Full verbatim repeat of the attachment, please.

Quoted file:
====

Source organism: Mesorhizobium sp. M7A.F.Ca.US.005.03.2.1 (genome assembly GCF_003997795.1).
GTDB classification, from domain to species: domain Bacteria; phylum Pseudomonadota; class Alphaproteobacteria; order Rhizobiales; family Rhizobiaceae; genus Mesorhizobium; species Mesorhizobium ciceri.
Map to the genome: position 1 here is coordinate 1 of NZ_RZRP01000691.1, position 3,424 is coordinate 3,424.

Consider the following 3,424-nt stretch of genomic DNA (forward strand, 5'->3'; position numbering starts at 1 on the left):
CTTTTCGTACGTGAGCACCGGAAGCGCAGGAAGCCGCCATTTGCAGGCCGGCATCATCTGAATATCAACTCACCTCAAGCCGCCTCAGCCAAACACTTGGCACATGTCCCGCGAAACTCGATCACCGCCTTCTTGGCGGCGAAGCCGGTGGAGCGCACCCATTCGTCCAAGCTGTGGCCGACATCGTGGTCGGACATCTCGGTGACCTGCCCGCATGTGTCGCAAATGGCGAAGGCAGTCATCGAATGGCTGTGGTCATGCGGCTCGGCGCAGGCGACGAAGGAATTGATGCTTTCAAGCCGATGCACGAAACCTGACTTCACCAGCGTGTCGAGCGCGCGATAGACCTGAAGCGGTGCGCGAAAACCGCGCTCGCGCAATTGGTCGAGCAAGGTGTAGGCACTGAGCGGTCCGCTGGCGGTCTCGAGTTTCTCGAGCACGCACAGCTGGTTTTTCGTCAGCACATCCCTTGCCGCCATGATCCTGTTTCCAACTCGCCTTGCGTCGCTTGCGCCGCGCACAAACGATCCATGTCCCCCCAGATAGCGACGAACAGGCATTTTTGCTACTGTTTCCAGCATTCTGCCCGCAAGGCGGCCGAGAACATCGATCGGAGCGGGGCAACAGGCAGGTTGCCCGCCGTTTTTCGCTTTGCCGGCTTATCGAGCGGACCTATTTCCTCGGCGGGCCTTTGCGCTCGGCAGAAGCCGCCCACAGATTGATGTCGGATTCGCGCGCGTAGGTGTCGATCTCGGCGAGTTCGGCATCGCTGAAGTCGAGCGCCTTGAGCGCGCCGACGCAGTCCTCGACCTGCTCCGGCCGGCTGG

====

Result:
Source organism: Mesorhizobium sp. M7A.F.Ca.US.005.03.2.1 (genome assembly GCF_003997795.1).
GTDB classification, from domain to species: domain Bacteria; phylum Pseudomonadota; class Alphaproteobacteria; order Rhizobiales; family Rhizobiaceae; genus Mesorhizobium; species Mesorhizobium ciceri.
Map to the genome: position 1 here is coordinate 1 of NZ_RZRP01000691.1, position 3,424 is coordinate 3,424.

Consider the following 3,424-nt stretch of genomic DNA (forward strand, 5'->3'; position numbering starts at 1 on the left):
CTTTTCGTACGTGAGCACCGGAAGCGCAGGAAGCCGCCATTTGCAGGCCGGCATCATCTGAATATCAACTCACCTCAAGCCGCCTCAGCCAAACACTTGGCACATGTCCCGCGAAACTCGATCACCGCCTTCTTGGCGGCGAAGCCGGTGGAGCGCACCCATTCGTCCAAGCTGTGGCCGACATCGTGGTCGGACATCTCGGTGACCTGCCCGCATGTGTCGCAAATGGCGAAGGCAGTCATCGAATGGCTGTGGTCATGCGGCTCGGCGCAGGCGACGAAGGAATTGATGCTTTCAAGCCGATGCACGAAACCTGACTTCACCAGCGTGTCGAGCGCGCGATAGACCTGAAGCGGTGCGCGAAAACCGCGCTCGCGCAATTGGTCGAGCAAGGTGTAGGCACTGAGCGGTCCGCTGGCGGTCTCGAGTTTCTCGAGCACGCACAGCTGGTTTTTCGTCAGCACATCCCTTGCCGCCATGATCCTGTTTCCAACTCGCCTTGCGTCGCTTGCGCCGCGCACAAACGATCCATGTCCCCCCAGATAGCGACGAACAGGCATTTTTGCTACTGTTTCCAGCATTCTGCCCGCAAGGCGGCCGAGAACATCGATCGGAGCGGGGCAACAGGCAGGTTGCCCGCCGTTTTTCGCTTTGCCGGCTTATCGAGCGGACCTATTTCCTCGGCGGGCCTTTGCGCTCGGCAGAAGCCGCCCACAGATTGATGTCGGATTCGCGCGCGTAGGTGTCGATCTCGGCGAGTTCGGCATCGCTGAAGTCGAGCGCCTTGAGCGCGCCGACGCAGTCCTCGACCTGCTCCGGCCGGCTGG